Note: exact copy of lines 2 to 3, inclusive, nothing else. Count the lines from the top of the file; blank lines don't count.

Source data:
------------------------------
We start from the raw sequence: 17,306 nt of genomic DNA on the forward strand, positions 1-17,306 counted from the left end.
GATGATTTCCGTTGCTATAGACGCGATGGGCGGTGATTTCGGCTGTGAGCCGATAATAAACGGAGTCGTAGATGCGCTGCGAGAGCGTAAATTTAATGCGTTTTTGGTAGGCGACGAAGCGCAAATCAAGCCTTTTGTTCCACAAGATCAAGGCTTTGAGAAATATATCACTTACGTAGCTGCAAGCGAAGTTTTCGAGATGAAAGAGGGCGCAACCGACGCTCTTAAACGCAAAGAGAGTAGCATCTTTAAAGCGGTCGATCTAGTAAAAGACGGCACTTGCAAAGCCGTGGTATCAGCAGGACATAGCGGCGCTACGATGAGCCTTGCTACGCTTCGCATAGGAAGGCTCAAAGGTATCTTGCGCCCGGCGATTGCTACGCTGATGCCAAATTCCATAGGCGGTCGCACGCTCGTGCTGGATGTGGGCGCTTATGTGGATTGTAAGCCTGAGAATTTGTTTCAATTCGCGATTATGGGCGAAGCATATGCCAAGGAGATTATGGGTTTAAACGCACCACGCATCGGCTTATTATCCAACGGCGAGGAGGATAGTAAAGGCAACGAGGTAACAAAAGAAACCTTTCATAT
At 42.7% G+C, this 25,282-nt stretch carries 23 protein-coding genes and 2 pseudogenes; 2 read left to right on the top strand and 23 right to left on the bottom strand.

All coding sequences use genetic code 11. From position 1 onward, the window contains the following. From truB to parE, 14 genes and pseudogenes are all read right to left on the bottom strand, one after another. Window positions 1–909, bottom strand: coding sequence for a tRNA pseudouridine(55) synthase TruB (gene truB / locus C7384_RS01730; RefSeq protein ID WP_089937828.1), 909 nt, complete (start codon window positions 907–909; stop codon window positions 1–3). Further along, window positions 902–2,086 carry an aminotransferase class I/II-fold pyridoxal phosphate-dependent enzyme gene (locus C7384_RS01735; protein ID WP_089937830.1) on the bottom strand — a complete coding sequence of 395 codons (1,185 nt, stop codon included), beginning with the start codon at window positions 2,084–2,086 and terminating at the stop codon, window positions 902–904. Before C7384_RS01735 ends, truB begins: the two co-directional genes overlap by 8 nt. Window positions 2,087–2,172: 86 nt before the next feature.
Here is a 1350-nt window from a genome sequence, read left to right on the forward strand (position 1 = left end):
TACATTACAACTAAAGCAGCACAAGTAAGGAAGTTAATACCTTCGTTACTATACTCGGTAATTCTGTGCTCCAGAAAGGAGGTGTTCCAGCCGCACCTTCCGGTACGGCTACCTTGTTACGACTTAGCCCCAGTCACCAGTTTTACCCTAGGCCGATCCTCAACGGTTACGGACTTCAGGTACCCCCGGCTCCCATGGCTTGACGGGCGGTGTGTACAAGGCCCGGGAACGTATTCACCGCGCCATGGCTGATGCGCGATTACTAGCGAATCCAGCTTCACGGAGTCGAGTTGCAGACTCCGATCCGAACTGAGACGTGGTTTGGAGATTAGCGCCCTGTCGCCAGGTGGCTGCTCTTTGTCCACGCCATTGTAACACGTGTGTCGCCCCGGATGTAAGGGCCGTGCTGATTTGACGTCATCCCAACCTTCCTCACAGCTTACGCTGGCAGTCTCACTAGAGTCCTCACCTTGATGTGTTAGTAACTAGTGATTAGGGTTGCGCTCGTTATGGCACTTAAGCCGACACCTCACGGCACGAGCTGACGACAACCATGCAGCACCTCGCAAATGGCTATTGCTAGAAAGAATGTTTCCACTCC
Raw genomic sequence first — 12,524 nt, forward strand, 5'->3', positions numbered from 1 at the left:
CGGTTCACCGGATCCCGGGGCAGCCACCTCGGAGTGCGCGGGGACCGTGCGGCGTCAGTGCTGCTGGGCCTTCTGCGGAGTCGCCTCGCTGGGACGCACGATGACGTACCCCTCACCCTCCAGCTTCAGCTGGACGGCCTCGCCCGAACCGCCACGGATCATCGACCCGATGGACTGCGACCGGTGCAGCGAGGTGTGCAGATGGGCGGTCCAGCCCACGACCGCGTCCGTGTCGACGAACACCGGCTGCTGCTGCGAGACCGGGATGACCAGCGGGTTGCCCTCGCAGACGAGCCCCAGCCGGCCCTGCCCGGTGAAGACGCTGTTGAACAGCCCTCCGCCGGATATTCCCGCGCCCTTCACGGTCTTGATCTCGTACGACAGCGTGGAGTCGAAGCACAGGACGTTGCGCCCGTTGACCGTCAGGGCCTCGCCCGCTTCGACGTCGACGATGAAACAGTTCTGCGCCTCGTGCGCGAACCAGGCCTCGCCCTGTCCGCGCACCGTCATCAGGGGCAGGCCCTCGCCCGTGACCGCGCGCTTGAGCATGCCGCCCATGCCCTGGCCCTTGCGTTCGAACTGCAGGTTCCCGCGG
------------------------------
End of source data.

GATGATTTCCGTTGCTATAGACGCGATGGGCGGTGATTTCGGCTGTGAGCCGATAATAAACGGAGTCGTAGATGCGCTGCGAGAGCGTAAATTTAATGCGTTTTTGGTAGGCGACGAAGCGCAAATCAAGCCTTTTGTTCCACAAGATCAAGGCTTTGAGAAATATATCACTTACGTAGCTGCAAGCGAAGTTTTCGAGATGAAAGAGGGCGCAACCGACGCTCTTAAACGCAAAGAGAGTAGCATCTTTAAAGCGGTCGATCTAGTAAAAGACGGCACTTGCAAAGCCGTGGTATCAGCAGGACATAGCGGCGCTACGATGAGCCTTGCTACGCTTCGCATAGGAAGGCTCAAAGGTATCTTGCGCCCGGCGATTGCTACGCTGATGCCAAATTCCATAGGCGGTCGCACGCTCGTGCTGGATGTGGGCGCTTATGTGGATTGTAAGCCTGAGAATTTGTTTCAATTCGCGATTATGGGCGAAGCATATGCCAAGGAGATTATGGGTTTAAACGCACCACGCATCGGCTTATTATCCAACGGCGAGGAGGATAGTAAAGGCAACGAGGTAACAAAAGAAACCTTTCATAT
At 42.7% G+C, this 25,282-nt stretch carries 23 protein-coding genes and 2 pseudogenes; 2 read left to right on the top strand and 23 right to left on the bottom strand.